By Becky Hurley
President: Dave Bourgault
No. of employees: 230
Dave Bourgault and concrete maker Stresscon are thriving – with new materials and operating guidelines cast from the depths of the recession
Since 1967, Stresscon, an Encon Company, has designed, erected and reinforced hundreds of millions of dollars of precast/prestressed concrete components used by the building industry throughout the Rocky Mountain West.
The Colorado Springs Airport, the Arapahoe Centre Point Plaza, El Paso County’s Terry R. Harris Judicial Center, the Denver International Airport West Parking Garage, Wellington E. Webb Municipal Office Building, numerous state and federal DOT (Department of Transportation) projects as well as Sports Authority Field at Mile High Stadium are just a few of the company’s signature projects.
Today, however, it’s in the midst of re-inventing itself after a recession-driven near-death experience.
"I had just taken over as president in 2008 when the economy began its historic freefall. This recession was unlike anything we’d ever seen,” President Dave Bourgault says, adding that by 2010 30 percent of Stresscon’s competitors had shut their doors. He was not alone. Between 2007 and 2012 the construction industry -- which had previously employed almost one-sixth of all American workers -- saw 2.4 million jobs simply evaporate.
Bourgault estimates his firm’s project pipeline is back to 65 percent of capacity, up from “an all-time low” three years earlier. The 230-employee roster includes prestress concrete laborers and fabricators, field service workers who assemble finished components on site, office staff, an engineering department and numerous technicians. That’s about half the number employed during the market’s height.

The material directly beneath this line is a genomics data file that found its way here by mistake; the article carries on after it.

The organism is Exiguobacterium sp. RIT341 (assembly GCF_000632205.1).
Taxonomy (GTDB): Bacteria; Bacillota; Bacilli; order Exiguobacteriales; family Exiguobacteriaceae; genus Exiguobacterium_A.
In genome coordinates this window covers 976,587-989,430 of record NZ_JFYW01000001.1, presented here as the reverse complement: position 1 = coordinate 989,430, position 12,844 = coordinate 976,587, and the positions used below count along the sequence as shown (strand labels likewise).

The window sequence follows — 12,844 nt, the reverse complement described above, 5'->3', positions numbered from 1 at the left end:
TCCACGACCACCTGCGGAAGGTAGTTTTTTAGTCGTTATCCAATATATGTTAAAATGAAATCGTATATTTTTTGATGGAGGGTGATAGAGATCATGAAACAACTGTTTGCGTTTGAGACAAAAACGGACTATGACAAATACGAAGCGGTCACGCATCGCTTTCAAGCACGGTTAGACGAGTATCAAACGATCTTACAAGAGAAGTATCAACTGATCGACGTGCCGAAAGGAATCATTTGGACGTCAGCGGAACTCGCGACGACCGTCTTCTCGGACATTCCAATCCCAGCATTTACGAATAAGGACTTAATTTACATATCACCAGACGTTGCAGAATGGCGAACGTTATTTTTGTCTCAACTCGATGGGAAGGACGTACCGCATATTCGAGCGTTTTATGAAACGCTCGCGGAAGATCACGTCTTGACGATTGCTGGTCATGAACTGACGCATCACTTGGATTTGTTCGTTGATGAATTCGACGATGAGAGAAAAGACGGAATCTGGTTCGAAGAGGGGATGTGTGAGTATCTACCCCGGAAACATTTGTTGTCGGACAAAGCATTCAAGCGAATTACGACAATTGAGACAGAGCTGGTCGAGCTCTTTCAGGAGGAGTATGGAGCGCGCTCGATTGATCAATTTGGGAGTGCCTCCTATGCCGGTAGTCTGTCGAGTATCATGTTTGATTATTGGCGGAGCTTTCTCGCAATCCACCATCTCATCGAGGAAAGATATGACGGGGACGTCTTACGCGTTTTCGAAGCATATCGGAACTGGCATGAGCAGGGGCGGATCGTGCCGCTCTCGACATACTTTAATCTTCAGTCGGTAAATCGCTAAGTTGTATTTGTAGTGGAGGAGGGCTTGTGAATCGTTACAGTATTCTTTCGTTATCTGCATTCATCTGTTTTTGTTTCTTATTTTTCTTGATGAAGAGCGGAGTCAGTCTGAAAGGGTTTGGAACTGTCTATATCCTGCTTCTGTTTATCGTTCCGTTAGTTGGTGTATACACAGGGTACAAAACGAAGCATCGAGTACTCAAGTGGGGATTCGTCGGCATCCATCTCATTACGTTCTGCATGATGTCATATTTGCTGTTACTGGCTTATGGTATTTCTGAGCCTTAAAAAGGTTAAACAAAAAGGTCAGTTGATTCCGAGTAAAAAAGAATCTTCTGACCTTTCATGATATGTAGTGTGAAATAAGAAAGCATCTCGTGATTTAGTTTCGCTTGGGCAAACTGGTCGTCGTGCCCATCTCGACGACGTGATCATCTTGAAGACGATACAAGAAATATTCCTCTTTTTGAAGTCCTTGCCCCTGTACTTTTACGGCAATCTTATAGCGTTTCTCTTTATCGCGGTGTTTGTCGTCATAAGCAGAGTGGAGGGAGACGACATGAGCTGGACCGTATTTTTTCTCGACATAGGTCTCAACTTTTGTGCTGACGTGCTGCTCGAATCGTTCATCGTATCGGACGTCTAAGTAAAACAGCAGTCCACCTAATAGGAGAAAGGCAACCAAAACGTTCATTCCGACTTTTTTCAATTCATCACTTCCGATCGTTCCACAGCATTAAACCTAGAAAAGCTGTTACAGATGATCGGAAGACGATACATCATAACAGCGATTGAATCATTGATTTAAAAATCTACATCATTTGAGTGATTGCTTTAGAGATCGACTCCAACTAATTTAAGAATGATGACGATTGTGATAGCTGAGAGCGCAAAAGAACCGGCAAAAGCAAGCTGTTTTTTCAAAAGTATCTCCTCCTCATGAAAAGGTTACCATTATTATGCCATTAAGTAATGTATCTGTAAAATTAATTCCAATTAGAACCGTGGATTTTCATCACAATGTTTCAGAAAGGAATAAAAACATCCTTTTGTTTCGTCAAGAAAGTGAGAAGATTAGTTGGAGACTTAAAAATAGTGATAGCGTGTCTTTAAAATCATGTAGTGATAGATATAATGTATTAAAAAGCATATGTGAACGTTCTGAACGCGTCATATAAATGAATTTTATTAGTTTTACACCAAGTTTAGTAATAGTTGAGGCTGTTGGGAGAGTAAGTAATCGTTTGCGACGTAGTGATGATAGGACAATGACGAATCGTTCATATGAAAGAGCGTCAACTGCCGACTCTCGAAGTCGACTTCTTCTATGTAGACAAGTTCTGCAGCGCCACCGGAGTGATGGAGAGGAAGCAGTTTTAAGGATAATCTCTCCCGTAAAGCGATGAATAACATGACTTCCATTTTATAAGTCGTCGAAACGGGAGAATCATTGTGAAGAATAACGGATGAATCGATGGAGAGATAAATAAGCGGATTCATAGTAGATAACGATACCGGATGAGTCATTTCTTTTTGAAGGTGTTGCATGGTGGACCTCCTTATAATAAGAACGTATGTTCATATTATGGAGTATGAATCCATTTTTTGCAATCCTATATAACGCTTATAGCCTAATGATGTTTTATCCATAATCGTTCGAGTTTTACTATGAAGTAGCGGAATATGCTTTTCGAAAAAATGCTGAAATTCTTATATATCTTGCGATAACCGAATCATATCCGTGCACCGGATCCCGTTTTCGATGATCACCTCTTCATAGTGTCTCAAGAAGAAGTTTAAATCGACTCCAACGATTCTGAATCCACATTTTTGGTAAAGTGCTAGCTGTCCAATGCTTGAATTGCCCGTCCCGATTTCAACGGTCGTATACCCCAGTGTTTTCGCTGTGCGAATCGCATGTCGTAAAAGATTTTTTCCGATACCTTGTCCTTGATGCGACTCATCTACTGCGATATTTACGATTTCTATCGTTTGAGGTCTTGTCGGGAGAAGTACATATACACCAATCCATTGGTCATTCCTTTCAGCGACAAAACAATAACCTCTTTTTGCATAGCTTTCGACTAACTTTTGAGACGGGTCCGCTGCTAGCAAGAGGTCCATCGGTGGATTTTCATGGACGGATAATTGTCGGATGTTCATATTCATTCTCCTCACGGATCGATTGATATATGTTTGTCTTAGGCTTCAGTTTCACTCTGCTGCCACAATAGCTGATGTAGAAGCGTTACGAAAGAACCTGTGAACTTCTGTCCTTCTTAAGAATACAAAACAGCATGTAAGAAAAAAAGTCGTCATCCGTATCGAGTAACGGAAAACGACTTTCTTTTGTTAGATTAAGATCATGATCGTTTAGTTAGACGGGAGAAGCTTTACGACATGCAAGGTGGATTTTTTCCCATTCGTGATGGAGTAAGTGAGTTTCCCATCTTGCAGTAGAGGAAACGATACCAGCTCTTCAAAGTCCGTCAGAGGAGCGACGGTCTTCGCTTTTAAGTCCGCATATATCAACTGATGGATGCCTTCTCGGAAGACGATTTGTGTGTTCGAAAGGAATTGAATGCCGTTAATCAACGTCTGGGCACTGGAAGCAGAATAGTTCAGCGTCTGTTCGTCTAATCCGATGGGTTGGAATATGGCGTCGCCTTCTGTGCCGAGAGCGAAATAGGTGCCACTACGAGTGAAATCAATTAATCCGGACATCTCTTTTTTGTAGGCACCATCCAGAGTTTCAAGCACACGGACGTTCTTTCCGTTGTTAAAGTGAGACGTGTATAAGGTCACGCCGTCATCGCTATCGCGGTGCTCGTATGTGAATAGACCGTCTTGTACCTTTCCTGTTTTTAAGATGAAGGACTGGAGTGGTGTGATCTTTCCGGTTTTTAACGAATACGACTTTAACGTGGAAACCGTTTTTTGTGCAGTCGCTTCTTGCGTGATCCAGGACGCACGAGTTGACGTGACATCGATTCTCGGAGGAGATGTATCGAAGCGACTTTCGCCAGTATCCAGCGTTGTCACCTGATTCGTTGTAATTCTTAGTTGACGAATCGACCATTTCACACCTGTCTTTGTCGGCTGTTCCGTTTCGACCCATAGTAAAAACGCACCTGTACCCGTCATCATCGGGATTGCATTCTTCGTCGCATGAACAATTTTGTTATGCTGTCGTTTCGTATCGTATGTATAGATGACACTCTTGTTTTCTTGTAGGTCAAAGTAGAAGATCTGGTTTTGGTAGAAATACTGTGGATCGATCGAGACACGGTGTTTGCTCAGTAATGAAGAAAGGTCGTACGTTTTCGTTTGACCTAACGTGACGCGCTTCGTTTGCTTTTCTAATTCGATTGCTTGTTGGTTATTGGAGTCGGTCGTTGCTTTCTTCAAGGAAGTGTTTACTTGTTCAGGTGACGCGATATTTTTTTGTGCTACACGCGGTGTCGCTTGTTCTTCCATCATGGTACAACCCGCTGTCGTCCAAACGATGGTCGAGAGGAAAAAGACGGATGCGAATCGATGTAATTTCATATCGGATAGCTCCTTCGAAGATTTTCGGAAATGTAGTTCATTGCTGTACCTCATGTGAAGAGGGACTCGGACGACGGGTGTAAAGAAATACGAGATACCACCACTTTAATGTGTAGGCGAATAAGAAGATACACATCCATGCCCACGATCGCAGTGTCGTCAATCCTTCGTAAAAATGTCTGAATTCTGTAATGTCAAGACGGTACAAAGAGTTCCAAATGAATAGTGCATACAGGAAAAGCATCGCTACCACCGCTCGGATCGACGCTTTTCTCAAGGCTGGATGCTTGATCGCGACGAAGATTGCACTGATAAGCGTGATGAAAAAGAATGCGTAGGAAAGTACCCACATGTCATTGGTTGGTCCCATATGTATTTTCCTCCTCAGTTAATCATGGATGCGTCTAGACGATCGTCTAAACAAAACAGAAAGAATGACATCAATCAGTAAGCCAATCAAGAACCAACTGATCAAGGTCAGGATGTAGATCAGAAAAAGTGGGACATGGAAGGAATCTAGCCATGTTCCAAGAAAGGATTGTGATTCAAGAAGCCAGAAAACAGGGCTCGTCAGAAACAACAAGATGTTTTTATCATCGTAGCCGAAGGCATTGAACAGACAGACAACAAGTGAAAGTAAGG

With challenge has come innovation.
As one of the region’s largest suppliers of double tee and hollow-core concrete deck components, it has developed sophisticated new high performance, energy efficient insulated wall systems with architectural concrete finishes including acid-etch, exposed aggregate, sand-blast and thin-brick inlay.
In addition, Stresscon’s management has implemented smarter, more efficient production methods at its plants and continued its “total package” business model, relying on the expertise of its experienced staff. Facing fewer RFPs in a tight economy, a flood of competitors might vie for the same contract, so Bourgault says his team also found new ways to distinguish the company and win contracts.
In-house planners, for example, have found ways to speed up the production and the on-site precast assembly process. He points to resort communities like Vail, Beaver Creek or Aspen, for example, where it’s smarter and less expensive to erect precast/prestressed buildings given the challenging mountain work environment and shortened building season.
“Where it might have taken two or three months in the past, now once the valve is turned on, we can get a job completed in a matter of weeks,” he explains.
At the same time, management identified a growing need for precast concrete solutions with increased durability and strength to counter everything from tornados to terrorist threats. Production of insulated, steel and carbon fiber reinforced prestress components has increased. From its fast-tracked award-winning Fort Carson Brigade Complex/Company Operation Facility, designed to withstand potential blasts, to growing demand for tornado-proof “safe rooms” in public buildings, correctional facilities and schools, Stresscon’s insulated concrete product offers an energy efficient, practically invincible, maintenance-free building solution.
Looking across a 68-acre expanse of precast forms, batch plants, product storage and transportation yards, Bourgault remains upbeat about his company’s future.
Vastly improved product performance, precast concrete market opportunities and hiring again are all reasons to be optimistic, he says.
Opportunities: “In trying times, we see an opening to grow our institutional business, to expand our market outside Colorado, to do more pre-construction consulting using the latest 3-D modeling tools and to implement new technologies like carbon fiber that will strengthen and change the way we build wall panels.”
Needs: “Quality material suppliers for our prestress concrete components that can provide a consistent and dependable source and competitive pricing.”
Challenges: “We’re definitely strategic about finding clients and partners who share our commitment to quality – and refuse to cut corners, no matter how tough it gets, and to work as a team.”